SINGAPORE, July 3 (dpa): Singapore and former colonial power Britain earlier this week has announced plans to forge closer business and finance ties.
The Monetary Authority of Singapore (MAS) said the agreement, which was signed by Britain's finance minister Rishi Sunak and MAS Chairmain Tharman Shanmugaratnam, is based on "commitment by the UK and Singapore to build a more comprehensive and enhanced relationship in financial services."
The British Treasury Department labelled the agreement "a landmark" which could "reduce burdens for firms."
Sunak said the deal "will help increase investment and trade with Singapore and the Asia-Pacific region" while Shanmugaratnam said it would "provide a framework for the growth of new activities in both our markets.”
The announcement came after both sides had opened talks on what Britain said would be a "cutting edge" digital trade deal.
Singapore's economy could beat forecasts and expand this year by over 6 per cent, the head of the central bank had announced.
According to Ravi Menon, Managing Director of the Monetary Authority of Singapore (MAS), growth "could exceed the upper end of the 4 to 6 per cent forecast range, barring a setback to the global economy."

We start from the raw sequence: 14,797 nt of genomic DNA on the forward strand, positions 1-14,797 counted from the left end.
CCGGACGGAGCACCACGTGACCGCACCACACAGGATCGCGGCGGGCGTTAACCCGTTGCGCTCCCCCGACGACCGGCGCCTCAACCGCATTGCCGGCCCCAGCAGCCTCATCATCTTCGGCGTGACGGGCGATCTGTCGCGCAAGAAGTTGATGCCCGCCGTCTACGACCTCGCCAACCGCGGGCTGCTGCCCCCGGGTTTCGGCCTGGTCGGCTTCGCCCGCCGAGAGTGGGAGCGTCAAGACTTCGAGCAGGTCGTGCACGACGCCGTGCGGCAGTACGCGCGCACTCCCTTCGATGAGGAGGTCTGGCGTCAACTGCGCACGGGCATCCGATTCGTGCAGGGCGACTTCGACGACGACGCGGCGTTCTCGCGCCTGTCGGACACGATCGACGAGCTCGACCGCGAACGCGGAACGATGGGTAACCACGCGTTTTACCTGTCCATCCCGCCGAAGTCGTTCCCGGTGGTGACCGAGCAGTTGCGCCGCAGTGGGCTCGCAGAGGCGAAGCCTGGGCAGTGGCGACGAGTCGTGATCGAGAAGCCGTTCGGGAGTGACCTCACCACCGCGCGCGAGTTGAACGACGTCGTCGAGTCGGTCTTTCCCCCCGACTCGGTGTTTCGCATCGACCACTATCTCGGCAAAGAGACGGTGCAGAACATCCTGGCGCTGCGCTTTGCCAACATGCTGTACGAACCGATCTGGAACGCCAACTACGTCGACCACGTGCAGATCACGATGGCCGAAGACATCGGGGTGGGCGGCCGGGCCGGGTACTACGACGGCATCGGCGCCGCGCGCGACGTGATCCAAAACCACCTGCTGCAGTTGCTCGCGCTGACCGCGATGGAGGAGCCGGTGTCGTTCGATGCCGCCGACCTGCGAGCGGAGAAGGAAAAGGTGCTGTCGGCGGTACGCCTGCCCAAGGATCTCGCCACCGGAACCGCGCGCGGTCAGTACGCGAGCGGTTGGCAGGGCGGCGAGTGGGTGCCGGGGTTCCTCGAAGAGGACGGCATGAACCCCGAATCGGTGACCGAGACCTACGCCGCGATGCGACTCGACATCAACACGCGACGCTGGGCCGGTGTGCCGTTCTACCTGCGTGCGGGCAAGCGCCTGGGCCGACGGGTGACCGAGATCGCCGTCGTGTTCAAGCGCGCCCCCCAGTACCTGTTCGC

After a record gross domestic contraction of 5.4 per cent in 2020, a strong exports-driven rebound early this year has already set the wealthy city-state back on track, according to Menon.
"The Singapore economy had recouped in the first quarter of 2021 the aggregate output loss incurred during the pandemic," he said.
Menon believes that expected high growth in China and US should help smaller economies such as Singapore, which depends heavily on trade and foreign investment.
"The strength of the rebound in the advanced economies should in turn provide a powerful tailwind for Asian economies, particularly those that are more actively engaged in global supply chains," he said. - dpa